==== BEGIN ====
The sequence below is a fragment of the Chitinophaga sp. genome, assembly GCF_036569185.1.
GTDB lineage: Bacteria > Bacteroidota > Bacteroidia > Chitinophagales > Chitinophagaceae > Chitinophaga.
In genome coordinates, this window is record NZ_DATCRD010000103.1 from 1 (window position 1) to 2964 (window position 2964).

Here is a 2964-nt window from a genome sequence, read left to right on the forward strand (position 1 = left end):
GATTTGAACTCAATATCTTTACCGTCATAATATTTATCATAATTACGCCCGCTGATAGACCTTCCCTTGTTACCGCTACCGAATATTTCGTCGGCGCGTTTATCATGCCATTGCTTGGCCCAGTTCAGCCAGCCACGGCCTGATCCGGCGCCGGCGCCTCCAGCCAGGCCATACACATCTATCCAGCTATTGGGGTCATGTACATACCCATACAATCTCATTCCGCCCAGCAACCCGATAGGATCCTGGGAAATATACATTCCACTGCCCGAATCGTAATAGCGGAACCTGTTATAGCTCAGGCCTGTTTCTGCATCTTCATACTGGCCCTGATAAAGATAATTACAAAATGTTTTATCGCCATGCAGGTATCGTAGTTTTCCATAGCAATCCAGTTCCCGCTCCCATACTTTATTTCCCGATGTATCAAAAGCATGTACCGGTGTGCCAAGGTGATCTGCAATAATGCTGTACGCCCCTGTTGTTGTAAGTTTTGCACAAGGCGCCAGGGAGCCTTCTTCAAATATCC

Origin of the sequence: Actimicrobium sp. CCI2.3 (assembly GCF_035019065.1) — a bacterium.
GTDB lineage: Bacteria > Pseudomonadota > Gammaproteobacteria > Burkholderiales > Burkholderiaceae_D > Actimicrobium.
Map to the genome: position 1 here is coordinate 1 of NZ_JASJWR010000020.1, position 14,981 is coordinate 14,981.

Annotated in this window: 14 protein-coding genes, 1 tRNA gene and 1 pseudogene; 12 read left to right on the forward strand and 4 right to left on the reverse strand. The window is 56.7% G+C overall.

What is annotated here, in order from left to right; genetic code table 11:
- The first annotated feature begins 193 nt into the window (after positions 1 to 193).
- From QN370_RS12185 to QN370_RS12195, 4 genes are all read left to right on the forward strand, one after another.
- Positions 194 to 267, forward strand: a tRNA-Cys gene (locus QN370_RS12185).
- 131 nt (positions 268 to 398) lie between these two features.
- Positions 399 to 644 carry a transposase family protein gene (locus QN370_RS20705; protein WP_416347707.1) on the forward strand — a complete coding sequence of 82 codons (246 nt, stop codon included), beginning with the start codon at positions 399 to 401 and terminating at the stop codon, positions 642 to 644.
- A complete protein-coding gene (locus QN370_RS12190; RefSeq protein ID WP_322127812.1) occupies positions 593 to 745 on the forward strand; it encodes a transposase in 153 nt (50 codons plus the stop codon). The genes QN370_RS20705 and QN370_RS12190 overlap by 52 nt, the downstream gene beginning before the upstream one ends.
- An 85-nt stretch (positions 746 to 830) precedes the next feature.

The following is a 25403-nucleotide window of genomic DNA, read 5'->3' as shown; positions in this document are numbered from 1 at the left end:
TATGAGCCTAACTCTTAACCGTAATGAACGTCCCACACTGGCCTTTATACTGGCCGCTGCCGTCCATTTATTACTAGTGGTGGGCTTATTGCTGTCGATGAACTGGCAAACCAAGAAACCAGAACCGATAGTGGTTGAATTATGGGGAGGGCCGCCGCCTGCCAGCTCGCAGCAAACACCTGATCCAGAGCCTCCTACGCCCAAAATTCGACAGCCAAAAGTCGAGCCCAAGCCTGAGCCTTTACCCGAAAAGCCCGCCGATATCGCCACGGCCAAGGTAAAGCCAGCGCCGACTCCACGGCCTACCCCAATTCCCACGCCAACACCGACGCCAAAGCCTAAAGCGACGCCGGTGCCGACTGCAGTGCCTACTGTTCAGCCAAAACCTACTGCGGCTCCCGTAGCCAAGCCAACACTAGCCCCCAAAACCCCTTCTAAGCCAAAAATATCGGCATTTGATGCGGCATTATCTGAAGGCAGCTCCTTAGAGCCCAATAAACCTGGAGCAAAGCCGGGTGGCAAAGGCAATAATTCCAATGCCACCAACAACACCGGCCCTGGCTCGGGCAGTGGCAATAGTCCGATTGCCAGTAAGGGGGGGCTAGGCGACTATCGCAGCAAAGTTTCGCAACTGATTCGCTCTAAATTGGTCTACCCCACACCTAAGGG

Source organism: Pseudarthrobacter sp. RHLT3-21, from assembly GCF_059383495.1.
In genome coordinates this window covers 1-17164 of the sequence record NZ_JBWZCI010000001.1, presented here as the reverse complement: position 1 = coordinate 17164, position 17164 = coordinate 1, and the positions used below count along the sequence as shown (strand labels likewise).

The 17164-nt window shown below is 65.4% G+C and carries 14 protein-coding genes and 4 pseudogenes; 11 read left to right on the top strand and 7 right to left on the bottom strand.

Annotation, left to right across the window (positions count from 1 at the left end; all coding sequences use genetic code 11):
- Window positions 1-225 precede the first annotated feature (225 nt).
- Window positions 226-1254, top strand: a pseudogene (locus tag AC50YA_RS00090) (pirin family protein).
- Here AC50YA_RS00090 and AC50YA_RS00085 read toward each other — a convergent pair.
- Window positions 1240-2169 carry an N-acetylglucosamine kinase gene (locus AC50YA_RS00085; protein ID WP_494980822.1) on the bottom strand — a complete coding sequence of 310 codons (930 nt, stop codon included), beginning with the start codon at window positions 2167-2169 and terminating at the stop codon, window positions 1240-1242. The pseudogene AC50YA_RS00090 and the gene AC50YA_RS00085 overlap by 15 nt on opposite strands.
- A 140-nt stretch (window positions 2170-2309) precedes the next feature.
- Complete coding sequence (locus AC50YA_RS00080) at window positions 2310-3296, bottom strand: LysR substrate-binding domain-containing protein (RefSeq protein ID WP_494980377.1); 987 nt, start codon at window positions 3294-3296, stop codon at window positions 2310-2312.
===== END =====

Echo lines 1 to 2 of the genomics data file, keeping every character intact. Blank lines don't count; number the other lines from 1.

The sequence below is a fragment of the Chitinophaga sp. genome, assembly GCF_036569185.1.
GTDB lineage: Bacteria > Bacteroidota > Bacteroidia > Chitinophagales > Chitinophagaceae > Chitinophaga.